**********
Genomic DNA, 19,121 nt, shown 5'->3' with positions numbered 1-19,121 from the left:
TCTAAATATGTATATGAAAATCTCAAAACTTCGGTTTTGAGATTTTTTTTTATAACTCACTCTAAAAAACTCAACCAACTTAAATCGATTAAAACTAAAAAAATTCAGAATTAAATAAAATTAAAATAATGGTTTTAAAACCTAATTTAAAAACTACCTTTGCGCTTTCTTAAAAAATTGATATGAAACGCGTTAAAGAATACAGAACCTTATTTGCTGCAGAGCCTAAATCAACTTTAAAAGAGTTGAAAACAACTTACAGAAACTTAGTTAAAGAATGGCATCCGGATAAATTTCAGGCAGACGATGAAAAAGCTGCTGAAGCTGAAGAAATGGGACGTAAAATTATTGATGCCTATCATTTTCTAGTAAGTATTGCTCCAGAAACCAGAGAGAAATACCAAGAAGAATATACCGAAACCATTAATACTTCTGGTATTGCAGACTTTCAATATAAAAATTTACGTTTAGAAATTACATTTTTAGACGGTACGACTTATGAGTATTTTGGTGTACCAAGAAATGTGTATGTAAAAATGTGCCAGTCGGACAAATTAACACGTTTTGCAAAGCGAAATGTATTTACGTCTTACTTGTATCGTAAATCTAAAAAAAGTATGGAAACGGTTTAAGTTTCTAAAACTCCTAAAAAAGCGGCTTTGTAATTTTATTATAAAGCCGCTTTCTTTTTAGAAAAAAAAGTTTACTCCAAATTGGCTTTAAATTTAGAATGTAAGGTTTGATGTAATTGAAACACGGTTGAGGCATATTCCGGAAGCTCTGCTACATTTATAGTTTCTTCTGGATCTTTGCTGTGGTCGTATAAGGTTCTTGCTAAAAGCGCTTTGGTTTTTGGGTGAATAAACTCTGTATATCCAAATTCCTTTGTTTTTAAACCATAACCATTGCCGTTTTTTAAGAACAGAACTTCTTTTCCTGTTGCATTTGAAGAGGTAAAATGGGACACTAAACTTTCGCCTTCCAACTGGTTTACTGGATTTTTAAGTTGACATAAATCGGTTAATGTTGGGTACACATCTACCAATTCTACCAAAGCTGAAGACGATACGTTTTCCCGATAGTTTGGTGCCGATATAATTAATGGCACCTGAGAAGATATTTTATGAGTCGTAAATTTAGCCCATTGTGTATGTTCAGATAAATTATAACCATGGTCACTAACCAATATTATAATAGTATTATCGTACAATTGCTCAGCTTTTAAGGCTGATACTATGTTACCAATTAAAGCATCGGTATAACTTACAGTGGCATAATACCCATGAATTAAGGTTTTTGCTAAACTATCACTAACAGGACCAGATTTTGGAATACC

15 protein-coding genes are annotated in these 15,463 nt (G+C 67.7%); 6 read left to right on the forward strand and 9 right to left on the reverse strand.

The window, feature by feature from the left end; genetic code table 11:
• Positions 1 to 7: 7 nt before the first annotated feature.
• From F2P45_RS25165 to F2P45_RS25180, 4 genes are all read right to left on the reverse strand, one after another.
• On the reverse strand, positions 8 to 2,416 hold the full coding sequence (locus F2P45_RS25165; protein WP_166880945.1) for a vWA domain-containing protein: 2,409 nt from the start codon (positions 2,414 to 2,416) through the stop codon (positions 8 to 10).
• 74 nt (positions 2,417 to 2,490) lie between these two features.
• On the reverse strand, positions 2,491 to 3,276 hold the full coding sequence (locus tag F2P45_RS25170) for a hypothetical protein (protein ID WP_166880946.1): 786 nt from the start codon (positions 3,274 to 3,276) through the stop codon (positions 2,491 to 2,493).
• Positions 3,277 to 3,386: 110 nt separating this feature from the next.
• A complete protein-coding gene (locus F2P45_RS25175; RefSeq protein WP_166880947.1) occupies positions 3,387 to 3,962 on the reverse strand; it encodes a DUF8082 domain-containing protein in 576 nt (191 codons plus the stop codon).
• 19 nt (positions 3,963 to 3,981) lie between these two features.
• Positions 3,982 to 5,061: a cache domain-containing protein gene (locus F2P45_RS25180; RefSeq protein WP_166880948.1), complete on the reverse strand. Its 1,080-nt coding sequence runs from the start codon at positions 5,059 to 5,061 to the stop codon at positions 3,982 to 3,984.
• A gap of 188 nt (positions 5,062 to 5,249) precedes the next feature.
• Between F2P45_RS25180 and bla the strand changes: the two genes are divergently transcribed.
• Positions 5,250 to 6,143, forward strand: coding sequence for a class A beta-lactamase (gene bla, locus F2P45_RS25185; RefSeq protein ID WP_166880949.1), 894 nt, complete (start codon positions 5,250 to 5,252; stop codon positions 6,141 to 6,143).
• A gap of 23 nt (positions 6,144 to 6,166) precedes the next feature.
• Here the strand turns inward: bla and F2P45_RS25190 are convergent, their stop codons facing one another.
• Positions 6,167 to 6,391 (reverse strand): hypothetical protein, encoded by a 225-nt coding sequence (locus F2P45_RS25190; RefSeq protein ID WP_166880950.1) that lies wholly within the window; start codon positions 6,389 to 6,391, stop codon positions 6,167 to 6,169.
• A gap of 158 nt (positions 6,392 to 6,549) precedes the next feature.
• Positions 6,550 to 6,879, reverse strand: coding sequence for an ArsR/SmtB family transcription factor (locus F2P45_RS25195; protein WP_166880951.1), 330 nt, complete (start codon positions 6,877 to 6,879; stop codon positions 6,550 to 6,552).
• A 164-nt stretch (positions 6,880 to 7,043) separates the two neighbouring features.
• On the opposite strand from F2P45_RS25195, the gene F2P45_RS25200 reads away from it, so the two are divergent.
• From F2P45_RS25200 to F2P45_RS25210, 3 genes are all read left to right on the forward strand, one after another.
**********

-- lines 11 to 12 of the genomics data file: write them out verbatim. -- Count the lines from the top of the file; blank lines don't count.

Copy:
• A complete protein-coding gene (locus F2P45_RS25175; RefSeq protein WP_166880947.1) occupies positions 3,387 to 3,962 on the reverse strand; it encodes a DUF8082 domain-containing protein in 576 nt (191 codons plus the stop codon).
• 19 nt (positions 3,963 to 3,981) lie between these two features.